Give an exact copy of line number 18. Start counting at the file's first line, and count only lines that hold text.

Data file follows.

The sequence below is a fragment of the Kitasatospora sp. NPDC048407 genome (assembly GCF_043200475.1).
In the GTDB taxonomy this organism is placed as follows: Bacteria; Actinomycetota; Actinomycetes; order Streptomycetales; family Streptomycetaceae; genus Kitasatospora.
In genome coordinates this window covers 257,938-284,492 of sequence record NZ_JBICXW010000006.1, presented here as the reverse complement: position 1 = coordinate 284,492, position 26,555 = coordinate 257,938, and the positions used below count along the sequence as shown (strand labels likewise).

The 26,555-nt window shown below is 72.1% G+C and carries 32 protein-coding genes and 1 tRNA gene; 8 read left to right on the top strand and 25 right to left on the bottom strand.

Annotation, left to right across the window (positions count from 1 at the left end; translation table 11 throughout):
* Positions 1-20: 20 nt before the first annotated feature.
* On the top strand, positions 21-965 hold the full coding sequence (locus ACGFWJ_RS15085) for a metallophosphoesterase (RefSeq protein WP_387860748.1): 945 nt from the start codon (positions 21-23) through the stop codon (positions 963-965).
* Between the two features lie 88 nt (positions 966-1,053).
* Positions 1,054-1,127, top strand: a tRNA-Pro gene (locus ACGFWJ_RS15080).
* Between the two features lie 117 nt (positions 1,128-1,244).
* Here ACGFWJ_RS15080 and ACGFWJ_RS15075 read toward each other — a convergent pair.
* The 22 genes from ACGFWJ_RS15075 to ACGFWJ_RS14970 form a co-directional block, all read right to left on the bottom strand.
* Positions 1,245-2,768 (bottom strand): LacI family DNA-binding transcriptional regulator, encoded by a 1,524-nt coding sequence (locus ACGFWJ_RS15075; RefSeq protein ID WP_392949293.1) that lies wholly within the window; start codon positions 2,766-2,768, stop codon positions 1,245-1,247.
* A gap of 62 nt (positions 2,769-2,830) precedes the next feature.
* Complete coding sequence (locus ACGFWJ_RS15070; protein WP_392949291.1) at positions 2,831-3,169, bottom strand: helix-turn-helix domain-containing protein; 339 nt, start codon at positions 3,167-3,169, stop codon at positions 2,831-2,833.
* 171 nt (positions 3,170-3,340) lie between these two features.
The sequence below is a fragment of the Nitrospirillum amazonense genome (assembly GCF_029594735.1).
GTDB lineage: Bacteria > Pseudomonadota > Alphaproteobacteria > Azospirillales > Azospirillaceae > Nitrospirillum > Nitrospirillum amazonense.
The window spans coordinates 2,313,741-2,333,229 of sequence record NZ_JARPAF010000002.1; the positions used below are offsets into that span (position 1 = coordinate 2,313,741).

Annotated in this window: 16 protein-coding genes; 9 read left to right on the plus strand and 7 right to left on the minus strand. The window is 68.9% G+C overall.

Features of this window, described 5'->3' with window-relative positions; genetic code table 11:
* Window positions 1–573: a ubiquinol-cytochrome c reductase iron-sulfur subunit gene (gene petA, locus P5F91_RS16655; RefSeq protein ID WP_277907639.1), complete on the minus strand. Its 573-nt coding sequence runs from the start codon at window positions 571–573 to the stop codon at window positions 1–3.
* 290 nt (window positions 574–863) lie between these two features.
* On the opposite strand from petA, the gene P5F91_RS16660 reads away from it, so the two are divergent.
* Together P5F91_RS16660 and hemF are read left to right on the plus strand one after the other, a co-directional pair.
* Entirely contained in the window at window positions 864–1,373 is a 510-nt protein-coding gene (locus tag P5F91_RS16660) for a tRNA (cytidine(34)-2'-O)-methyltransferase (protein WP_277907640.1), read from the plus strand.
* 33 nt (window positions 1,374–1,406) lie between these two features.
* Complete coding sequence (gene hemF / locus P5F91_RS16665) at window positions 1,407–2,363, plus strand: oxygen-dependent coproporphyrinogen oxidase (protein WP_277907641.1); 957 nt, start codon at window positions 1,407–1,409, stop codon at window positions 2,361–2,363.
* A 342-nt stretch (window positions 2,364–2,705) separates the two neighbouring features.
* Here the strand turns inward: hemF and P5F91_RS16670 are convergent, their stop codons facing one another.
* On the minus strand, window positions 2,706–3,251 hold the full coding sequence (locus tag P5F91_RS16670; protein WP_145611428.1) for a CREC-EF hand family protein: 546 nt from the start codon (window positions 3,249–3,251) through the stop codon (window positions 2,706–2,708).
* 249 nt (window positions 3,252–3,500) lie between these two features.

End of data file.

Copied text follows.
GTDB lineage: Bacteria > Pseudomonadota > Alphaproteobacteria > Azospirillales > Azospirillaceae > Nitrospirillum > Nitrospirillum amazonense.